Languages: Getting off “the Continent”

Getting off the continent

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It is easy to look at languages that aren’t European and think that they are too much – at least French has a lot of guessable words, Hindi doesn’t even have a guessable alphabet! Besides which, it is easy to feel as though European languages are superior in some way – cultured as opposed to cultural. I don’t blame anyone for that, we are taught very Westernised versions of world history and cultural history, but it isn’t true. I could say a lot about the richness of literatures and oral histories belonging to various languages, but it shouldn’t be the case that non-Europeans need to justify their languages as valuable. Learning languages is a nice, if incomplete, corrective for the feeling that they do. As soon as we engage with other languages seriously their value, to their native speakers and to ourselves, becomes self-evident. We can learn a lot more about the world if we listen to it – and if we provincialise Europe in the process.

My firm belief is that the apparent difficulty of non-European languages is irrelevant if you have engaging resources that make you want to decipher them. I admit that I plumped for Persian before Arabic because it was closer to what I knew. My plan used to be Hindi -> Persian -> Arabic -> Hebrew (I have since discovered Amharic!), straying out slowly into languages at a greater distance from my own, with some consideration for the number of speakers along the way. So I have some sympathy with trepidation in the face of the other, but I suggest you try to ignore it!

The first language I tried to learn independently was Hindi, which I believed to be pretty far away from English – as it turns out it is an Indo-European language with a decent number of English loanwords, but that is something I didn’t know when I started learning. A lot was new to me though, but as I was engaged with the language and I cared about it I knew I could have dealt with it being harder. I let myself progress slowly and filled my life with enjoyable Hindi content. I would have done the same with Tamil or Hausa. The alphabet and often unrecognisable vocabulary are enough to put most people off, if they were considering it in the first place. But I assure you that, if you are having fun and not berating yourself when you don’t understand, it is good even when you meet something hard. Side note: Hindi is the 4th most spoken language in the world, so it is surprising how few people do consider it, since numbers generally enter into the consideration at least for people early on in their language journey.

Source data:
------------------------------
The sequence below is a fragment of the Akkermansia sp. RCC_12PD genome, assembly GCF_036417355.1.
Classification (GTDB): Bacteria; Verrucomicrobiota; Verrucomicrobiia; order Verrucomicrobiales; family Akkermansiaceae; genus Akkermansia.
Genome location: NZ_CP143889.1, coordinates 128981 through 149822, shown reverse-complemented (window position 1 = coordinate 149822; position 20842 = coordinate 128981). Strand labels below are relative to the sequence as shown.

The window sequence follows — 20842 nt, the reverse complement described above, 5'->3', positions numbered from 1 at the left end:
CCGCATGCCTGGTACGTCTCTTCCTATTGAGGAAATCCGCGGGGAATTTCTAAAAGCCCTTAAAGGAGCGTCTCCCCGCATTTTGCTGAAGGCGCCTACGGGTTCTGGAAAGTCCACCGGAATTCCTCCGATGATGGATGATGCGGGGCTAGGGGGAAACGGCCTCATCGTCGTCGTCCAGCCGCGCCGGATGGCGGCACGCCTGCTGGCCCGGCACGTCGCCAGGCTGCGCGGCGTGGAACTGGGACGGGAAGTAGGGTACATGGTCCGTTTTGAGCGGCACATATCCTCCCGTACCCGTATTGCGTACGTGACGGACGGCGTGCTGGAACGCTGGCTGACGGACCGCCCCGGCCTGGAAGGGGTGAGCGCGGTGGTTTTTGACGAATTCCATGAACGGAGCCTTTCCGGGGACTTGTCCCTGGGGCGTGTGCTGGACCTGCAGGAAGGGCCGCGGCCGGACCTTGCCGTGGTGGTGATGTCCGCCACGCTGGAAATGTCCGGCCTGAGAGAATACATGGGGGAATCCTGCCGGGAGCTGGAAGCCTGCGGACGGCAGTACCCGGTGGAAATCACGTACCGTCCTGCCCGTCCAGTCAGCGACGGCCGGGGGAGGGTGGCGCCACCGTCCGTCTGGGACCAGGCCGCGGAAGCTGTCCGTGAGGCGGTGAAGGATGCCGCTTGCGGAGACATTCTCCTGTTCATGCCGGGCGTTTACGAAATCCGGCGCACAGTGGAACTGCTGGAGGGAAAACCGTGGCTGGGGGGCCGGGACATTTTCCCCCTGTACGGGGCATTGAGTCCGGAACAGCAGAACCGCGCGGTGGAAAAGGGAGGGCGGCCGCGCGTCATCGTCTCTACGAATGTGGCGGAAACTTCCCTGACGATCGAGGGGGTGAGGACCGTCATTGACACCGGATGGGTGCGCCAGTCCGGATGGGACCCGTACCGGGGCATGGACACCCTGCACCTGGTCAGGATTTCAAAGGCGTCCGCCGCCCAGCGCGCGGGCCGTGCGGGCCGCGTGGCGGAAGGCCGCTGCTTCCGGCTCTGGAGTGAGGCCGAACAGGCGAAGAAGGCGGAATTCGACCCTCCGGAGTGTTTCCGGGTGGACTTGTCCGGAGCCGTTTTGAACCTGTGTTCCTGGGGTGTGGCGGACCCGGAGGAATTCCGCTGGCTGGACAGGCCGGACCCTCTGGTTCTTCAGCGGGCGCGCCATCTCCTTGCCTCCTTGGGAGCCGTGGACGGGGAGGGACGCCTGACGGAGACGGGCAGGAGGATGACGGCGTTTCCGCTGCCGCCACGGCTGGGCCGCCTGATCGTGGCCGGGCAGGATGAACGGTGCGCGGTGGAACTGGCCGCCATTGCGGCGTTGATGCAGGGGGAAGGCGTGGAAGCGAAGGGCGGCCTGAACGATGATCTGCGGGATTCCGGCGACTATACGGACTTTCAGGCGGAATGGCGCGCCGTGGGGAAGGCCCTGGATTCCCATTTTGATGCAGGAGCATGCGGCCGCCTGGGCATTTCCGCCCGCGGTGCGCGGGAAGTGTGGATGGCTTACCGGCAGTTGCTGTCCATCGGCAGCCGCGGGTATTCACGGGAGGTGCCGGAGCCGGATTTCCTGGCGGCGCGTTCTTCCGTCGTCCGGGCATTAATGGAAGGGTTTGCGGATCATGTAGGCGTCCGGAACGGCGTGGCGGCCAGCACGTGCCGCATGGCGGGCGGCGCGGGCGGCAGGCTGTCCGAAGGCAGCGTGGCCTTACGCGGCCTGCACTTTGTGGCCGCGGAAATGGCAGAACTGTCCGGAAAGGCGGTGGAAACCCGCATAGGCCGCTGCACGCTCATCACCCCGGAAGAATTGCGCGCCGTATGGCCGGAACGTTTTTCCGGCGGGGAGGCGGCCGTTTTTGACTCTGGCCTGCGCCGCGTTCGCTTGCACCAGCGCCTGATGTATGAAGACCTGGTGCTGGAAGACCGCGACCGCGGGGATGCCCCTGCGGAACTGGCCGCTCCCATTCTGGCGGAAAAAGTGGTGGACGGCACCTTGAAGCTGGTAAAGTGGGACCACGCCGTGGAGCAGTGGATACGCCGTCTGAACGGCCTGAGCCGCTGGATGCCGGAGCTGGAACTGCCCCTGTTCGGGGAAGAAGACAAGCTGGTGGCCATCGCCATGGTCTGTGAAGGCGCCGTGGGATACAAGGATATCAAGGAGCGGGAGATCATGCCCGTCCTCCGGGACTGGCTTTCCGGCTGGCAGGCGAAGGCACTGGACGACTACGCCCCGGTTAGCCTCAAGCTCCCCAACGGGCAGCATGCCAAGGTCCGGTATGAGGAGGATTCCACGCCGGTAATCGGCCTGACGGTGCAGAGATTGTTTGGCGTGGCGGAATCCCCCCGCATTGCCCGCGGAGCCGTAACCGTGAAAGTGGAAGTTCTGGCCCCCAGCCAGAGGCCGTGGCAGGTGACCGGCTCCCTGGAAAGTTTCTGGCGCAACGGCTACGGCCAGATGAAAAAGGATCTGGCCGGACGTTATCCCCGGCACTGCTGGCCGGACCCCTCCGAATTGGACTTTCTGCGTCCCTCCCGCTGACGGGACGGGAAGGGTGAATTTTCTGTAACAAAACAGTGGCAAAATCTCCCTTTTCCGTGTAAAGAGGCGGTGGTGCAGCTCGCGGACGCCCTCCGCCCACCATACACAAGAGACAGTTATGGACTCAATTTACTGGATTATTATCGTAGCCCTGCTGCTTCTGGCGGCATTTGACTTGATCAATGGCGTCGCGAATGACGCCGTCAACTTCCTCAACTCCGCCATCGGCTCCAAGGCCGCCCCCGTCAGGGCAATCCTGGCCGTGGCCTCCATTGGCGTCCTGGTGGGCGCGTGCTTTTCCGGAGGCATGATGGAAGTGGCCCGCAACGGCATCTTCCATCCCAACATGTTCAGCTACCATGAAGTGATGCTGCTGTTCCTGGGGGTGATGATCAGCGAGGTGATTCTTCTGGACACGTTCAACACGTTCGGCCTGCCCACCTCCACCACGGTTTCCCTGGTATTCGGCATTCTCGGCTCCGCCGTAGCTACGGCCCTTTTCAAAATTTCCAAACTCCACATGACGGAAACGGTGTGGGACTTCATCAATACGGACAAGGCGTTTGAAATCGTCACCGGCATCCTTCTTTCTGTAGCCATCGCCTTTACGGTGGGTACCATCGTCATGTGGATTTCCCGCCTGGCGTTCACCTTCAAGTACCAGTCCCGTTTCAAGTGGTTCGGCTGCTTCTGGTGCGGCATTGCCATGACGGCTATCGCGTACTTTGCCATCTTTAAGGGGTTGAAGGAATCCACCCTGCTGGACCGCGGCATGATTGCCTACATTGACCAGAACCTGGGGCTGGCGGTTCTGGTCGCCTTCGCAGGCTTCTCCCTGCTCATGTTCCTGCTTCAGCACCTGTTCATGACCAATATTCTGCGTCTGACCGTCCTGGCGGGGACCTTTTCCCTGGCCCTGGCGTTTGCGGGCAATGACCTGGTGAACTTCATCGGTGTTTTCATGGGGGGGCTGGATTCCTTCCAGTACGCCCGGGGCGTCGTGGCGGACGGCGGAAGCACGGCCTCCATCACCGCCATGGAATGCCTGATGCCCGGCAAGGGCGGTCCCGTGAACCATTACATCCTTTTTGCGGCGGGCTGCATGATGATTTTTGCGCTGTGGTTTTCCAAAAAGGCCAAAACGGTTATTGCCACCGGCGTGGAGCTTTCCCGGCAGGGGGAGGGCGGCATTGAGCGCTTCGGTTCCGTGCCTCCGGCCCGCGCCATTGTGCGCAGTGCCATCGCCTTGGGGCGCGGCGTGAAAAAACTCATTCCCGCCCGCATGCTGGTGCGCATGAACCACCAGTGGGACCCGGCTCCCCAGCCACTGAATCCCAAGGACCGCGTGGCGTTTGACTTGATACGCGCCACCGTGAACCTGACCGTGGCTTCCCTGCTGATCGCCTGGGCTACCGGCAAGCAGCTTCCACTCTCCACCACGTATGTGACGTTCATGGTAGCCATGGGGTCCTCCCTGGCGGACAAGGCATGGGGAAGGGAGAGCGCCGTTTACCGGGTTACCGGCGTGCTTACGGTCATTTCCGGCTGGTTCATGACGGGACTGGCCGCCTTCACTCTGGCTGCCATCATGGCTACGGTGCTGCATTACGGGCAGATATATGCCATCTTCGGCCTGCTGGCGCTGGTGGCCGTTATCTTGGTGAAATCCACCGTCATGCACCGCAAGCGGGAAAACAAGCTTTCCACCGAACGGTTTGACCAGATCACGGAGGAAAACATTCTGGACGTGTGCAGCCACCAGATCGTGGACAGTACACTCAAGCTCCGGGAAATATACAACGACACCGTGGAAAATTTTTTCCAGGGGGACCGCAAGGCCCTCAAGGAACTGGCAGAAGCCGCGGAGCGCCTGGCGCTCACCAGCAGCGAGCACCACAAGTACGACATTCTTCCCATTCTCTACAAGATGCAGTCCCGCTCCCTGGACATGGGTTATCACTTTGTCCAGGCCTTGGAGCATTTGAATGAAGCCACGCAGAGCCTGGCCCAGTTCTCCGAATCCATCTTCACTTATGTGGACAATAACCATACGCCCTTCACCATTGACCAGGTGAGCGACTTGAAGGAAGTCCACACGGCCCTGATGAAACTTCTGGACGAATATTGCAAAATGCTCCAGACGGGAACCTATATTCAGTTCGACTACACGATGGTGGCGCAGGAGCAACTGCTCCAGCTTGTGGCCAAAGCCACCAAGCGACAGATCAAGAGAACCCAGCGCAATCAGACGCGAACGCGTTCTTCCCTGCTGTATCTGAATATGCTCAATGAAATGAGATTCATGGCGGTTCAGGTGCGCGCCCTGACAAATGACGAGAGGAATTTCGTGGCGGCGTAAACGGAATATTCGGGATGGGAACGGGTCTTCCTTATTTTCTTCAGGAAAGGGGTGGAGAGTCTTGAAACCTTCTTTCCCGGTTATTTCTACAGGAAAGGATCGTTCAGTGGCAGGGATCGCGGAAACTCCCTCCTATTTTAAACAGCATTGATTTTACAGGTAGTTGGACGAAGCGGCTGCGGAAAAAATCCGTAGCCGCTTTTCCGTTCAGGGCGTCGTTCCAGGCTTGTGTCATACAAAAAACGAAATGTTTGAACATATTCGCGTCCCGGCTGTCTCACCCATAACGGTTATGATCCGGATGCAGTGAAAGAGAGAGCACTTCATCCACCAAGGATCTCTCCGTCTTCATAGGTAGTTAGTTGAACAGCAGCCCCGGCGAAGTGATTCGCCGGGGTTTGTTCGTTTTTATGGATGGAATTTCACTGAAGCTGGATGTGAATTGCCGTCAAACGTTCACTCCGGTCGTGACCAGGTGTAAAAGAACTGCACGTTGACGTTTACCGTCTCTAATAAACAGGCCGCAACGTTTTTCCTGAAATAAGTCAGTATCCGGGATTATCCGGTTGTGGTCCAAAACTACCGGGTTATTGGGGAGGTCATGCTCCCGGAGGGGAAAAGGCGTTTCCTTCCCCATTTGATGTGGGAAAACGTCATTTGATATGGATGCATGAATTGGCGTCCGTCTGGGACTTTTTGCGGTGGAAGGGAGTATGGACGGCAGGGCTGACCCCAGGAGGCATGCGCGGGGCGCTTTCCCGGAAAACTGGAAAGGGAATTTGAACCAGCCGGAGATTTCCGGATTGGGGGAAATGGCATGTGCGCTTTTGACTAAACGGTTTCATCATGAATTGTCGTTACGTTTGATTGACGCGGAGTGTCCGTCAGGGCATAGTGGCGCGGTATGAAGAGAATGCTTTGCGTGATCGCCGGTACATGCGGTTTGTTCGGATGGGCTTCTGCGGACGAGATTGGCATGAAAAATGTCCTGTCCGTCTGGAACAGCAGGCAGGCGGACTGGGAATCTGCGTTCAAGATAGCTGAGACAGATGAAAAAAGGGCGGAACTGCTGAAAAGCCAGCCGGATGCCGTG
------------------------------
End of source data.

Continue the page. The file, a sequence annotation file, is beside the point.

It is pretty exciting and delightfully useful that, once you have even a basic knowledge of one language outside of your own language family your transferable vocabulary, which you can use when picking up a third language, is usually widened dramatically. But you don’t need to do what I wanted to and follow the link languages! You are welcome to if it makes you comfortable, but you don’t need to. You will be surprised by cognates and loanwords almost anywhere you wander, and they don’t need to saturate a language for you to be perfectly capable of learning it – and you are capable! If you find a way of learning that you enjoy and is well-resourced, you are good to go and enjoy it. As I have said before, learning a language is hard work only insofar as you treat it as a stick to hit yourself with. You can become good at your target language, but remember that it is way more fun to be bad at a language than not to speak it at all, and way more useful. You don’t need to let the difficulty of a language put you off.

As a final point I will add that none of the above is intended to say that European languages don’t have important lives in non-Western countries – colonialism has left its mark, so speaking Spanish, English, French, Portuguese, Italian, German or Dutch (have I missed any?) can get you some distance away from “the Continent”. But it is good to look beyond them – the more voices you hear the better.

I don’t usually ask for comments, but I would be interested to know which languages you think are worth learning, and why. I am starting a master’s degree next week and, as a result, have begun a new round of dabbling in unfamiliar languages as a form of semi-productive procrastination. I could do with recommendations.

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